THE communist-ruled Indian state of Kerala, hit by the most severe rains and floods in nearly a century, has had to overcome not just nature’s fury but also the active hostility of the central government in Delhi led by the far-right Bharatiya Janata Party (BJP).
Even in normal years, Kerala receives an annual average of 2,924.33 millimetres of rainfall, the highest among all “big” Indian states, and more than double the annual average in the UK.
But this year, from June 1 (the onset of the south-west monsoon which brings the bulk of India’s rainfall) to August 21, Kerala received 2,387mm of rain — 41 per cent more than normal.
Furthermore, a large chunk of the excess rainfall occurred during a very small period of time. During the period from August 1 to 19, Kerala saw 758.6mm rainfall, 164 per cent more than normal.
During the week between August 9 and 15, Kerala received 257 per cent excess rain. Idukki district, which was the worst-hit, received 679mm of rainfall, 447.6 per cent more than normal.
The result of such torrential downpour was massive flooding and landslips which affected all 14 districts in the state. The state has 80 dams, including 42 major ones, most of which had to be opened to release water as water levels rose alarmingly.
As flood waters inundated roads, homes and buildings in towns and villages across the state, people had to be evacuated in large numbers. People marooned in homes surrounded by water were rescued in mammoth rescue operations led by the state government, with the help of the central forces.
In Kuttanad, a major rice-growing region which lies mostly below sea level, about 250,000 people were evacuated in three days.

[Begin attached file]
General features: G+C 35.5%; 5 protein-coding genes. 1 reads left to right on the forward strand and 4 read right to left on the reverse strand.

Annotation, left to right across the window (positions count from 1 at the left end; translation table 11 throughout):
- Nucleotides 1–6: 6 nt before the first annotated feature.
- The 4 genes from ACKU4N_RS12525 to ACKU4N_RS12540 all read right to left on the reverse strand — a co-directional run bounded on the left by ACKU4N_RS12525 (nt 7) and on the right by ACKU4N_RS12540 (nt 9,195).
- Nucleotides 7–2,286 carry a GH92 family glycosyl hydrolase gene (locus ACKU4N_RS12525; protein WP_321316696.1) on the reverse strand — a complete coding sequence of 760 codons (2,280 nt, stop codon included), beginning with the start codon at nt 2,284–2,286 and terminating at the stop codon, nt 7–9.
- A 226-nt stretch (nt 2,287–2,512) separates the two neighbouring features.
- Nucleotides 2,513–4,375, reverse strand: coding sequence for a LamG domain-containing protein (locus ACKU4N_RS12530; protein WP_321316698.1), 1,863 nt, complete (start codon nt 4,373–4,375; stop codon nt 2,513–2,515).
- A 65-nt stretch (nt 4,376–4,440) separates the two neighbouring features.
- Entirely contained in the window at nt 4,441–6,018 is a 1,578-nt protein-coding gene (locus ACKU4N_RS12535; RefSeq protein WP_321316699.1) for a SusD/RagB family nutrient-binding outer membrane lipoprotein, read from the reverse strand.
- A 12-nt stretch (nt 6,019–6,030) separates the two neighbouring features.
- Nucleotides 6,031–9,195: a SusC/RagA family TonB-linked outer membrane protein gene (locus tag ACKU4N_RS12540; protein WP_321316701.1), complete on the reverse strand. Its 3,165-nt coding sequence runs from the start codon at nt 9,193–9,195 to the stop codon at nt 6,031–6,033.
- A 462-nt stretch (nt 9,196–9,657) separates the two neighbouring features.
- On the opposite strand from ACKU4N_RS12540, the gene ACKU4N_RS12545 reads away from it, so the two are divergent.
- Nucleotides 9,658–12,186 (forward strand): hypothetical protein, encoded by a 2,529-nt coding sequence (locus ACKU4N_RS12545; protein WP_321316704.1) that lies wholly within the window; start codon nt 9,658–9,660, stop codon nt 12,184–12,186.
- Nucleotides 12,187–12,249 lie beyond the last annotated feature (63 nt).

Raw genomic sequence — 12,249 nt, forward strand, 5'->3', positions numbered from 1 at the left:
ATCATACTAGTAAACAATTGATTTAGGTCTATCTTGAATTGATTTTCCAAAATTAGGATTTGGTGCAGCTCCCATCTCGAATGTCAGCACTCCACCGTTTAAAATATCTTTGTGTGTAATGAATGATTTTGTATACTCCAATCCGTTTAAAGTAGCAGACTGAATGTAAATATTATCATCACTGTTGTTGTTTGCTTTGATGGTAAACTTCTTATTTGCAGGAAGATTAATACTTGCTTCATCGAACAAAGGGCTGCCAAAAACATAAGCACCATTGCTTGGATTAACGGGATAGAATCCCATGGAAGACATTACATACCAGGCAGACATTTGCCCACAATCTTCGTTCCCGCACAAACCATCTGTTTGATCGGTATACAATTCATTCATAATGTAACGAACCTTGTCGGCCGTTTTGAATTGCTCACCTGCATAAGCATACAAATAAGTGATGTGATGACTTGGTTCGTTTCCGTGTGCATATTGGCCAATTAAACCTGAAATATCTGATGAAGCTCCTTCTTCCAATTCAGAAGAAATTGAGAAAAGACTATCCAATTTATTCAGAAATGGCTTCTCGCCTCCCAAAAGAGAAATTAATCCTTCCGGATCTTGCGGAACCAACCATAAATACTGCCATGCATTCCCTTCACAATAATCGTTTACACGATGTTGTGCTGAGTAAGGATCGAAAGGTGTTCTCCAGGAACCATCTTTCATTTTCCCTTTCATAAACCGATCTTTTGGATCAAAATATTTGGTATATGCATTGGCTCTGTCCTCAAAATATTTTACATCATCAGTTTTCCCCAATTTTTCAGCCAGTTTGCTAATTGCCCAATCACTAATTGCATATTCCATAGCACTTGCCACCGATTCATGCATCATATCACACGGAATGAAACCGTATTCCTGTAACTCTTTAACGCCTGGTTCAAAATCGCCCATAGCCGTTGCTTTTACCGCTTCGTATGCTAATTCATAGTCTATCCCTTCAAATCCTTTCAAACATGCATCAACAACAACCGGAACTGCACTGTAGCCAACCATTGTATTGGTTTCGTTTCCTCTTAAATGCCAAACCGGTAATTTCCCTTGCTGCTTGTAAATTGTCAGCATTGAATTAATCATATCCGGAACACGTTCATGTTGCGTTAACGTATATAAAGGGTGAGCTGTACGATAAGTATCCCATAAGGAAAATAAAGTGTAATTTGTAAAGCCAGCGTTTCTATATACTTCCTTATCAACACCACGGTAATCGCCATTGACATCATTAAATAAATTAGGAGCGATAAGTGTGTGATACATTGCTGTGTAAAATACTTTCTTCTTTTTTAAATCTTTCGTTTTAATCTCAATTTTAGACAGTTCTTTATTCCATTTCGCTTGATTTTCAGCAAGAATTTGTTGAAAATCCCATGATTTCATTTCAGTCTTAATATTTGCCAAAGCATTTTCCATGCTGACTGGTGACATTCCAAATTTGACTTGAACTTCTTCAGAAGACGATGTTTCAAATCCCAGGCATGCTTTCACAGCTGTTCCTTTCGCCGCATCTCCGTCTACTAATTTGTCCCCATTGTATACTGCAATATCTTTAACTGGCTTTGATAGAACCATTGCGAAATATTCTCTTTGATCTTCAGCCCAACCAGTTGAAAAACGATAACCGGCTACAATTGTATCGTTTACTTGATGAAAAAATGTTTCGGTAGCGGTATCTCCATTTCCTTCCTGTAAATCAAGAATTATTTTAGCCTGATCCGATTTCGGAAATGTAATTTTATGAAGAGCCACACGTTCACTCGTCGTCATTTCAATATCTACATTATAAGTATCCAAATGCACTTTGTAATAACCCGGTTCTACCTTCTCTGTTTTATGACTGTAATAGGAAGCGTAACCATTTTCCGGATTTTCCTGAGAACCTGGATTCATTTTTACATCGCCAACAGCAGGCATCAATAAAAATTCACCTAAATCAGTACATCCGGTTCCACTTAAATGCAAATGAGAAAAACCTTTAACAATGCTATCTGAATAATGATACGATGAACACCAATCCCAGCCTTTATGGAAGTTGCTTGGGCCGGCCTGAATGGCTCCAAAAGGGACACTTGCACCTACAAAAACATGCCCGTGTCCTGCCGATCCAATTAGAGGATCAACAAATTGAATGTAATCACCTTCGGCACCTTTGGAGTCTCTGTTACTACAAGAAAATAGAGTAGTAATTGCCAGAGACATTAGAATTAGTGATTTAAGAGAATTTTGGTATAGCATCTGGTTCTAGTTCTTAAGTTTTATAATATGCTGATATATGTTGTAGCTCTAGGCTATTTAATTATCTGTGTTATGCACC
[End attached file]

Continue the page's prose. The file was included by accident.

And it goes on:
As of Wednesday, August 22, more than 1.2 million people were staying in 3,314 relief camps in the state.
The numbers have been coming down in the subsequent days as people have started returning to their homes, most of which have been damaged by the savage floods.
Some 5.4 million people have been directly affected by the floods and 373 people have died as a result of rain havoc since the end of May.
The rescue and relief mission has been widely hailed as one of the best in the history of such operations in India. The resoluteness and efficiency displayed by the Keralan government, led by Chief Minister Pinarayi Vijayan of the Communist Party of India (Marxist), has come in for widespread praise.
The state government’s preparations to confront the exigencies of the impending flood began in July. The people were alerted about the rising water levels in the dams, and those whose homes were certain to be submerged if dam waters were released were evacuated. Blockages downstream were cleared. The rains from August 8 onwards were, however, much beyond all predictions of the India Meteorological Department (IMD).
But the people of Kerala rose up to the occasion to confront the challenge head on. The state government mobilised its entire machinery, with top civil servants, ministers and local governments having been entrusted with responsibilities in July itself. However, the scale of the challenge was such that the generous help of the central forces were needed.
This is where the CPI(M)-led government had to battle the intense cynicism and hostility of the BJP-led government at the centre. The number of armed forces and equipment that the central government sent to Kerala turned out to be much less than promised, and hence grossly inadequate.
The state government asked for 5,000 soldiers, 100 helicopters and 650 motor boats for the rescue operations, while the centre allotted just 400 soldiers, 20 helicopters and 30 boats.